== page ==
How To Organize A National Comic-Con Convention

Need to know how to organize a national comic-con convention? Conventions of any sort are colossal events with lots of people, so organizing and executing one will take a long time and a great deal of resources. Also, don’t expect to be able to do this all by yourself; be prepared to recruit help, and make sure you’ve got some money squirreled away for the inevitable costs of, well, everything.

  1. Choose a location. You can’t run a convention out of your basement or in the local park, so you’ve got to decide where to go. Conventions tend to take place in large cities since nobody is going to spend money to attend a comic-con in Armpit, Wyoming, in someone’s barn. Think bigger, and somewhere there will not be a comic-con convention already (San Diego, Seattle, Pittsburgh, NYC and possibly Anaheim are already taken). Make sure wherever you want to go has some kind of building that can accommodate a convention.
  2. Decide on the length of your convention. How long should the convention last? Typically, a comic-con convention is about four days long, but you can make yours longer or shorter. The recommendation for a time frame is long, but not too long. Longer means a better chance of getting more people attending, but too long might mean losing money.
  3. Set up a time. When is the event going to take place? The very best time to plan a convention is over a weekend, like from Friday to Monday. Most people have time off or generally have free time on the weekend, so you can get folks showing up for at least a couple days.
  4. Set up a schedule. What’s going to be happening at this convention? You’ll need to plan a lot of events, and include things like an artist’s alley (for fan-made goods), a seller’s room (for professional goods) and celebrity guests. Try really hard to get female celebs—just trust us on this; you’ll get more people attending if there are famous women present. This is besides, of course, all the seminars, lectures, debates, contests, performances, movies and shows you should include.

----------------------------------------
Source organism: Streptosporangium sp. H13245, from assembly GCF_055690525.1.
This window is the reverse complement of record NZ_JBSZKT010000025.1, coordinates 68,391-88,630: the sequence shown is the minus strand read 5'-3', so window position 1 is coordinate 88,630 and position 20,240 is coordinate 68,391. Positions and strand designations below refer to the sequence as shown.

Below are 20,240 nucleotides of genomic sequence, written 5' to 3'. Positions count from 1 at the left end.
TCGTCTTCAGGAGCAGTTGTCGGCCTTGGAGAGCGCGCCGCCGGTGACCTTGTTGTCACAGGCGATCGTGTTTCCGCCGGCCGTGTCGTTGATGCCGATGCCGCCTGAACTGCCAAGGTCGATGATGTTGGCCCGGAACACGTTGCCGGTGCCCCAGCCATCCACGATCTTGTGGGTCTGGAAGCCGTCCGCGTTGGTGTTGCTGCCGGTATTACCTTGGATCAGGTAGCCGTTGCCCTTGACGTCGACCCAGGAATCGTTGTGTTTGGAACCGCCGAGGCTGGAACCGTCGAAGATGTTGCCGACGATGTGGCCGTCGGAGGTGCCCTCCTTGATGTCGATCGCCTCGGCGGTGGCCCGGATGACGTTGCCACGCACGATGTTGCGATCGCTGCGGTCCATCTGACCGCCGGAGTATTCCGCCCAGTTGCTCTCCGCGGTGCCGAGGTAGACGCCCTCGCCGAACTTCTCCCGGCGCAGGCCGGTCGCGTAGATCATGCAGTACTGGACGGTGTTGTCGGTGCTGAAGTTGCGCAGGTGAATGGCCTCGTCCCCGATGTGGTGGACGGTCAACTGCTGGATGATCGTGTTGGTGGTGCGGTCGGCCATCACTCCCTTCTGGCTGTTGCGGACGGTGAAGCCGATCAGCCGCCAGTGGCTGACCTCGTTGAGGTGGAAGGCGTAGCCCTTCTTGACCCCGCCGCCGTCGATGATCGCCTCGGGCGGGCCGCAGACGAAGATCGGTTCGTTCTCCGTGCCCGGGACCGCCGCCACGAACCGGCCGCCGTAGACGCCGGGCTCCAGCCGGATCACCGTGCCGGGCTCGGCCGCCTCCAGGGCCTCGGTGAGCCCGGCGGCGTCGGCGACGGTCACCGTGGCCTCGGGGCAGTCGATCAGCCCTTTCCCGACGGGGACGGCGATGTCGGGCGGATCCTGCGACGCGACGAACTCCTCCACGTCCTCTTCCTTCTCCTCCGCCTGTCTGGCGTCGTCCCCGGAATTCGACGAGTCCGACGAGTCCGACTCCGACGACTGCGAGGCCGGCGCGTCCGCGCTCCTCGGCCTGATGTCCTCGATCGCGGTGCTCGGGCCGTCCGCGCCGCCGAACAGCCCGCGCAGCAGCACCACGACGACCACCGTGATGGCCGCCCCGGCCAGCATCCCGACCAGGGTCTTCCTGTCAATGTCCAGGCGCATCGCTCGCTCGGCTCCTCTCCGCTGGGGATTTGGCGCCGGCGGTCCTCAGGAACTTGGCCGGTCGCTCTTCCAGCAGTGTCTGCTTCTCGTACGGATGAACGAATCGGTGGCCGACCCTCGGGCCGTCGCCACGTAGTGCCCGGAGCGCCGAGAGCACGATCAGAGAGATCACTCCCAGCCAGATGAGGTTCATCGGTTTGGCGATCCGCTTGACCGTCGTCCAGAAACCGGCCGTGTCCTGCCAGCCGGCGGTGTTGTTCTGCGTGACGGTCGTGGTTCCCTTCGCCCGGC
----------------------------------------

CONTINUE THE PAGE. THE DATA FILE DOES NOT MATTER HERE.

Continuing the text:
5. Figure out the costs. You need to charge people to get in, and the whole rationale will be to cover what you spent as well as make some profits. Your event should have a website, and you should allow people to register early for a slightly lower ticket price. A pass for the full duration of a convention is usually between $50 and $100.
  6. Give away free stuff. It’s good to give everyone who attends a few goodies (known as "swag") to go along with their passes. It’s up to you to decide what kind of free gifts to hand out; it can be a convention-specific magazine, free beverages, etc.
  7. Get insurance. Nobody’s going to let you hold anything unless you can get some insurance on the event. You have to ensure the safety of the people there—staff and guests—as well as the location.
  8. Hire a staff. You will require some folks to keep order at your convention; putting a horde of unsupervised comic nerds in the same building will not have a good outcome. Hire staff, and accept a certain number of volunteers to do staff work for a free full-time convention pass. Have a limit, or else everybody’s going to apply as a charity staff member.
  9. Arrange for lodging. Some of the people who attend may not be local to the location of the event, so you should make sure you’re near someplace where people can park and sleep. If you launch a convention in a city, neither of these should be a problem.
  10. Begin marketing. No one will know about your convention unless you advertise it, and you should do this by spreading the word on various relevant websites, as well as sending out press kits to local and national news sources.

That’s pretty much all the bases. A comic-con convention is not easy to arrange, but it’s also not impossible to execute.

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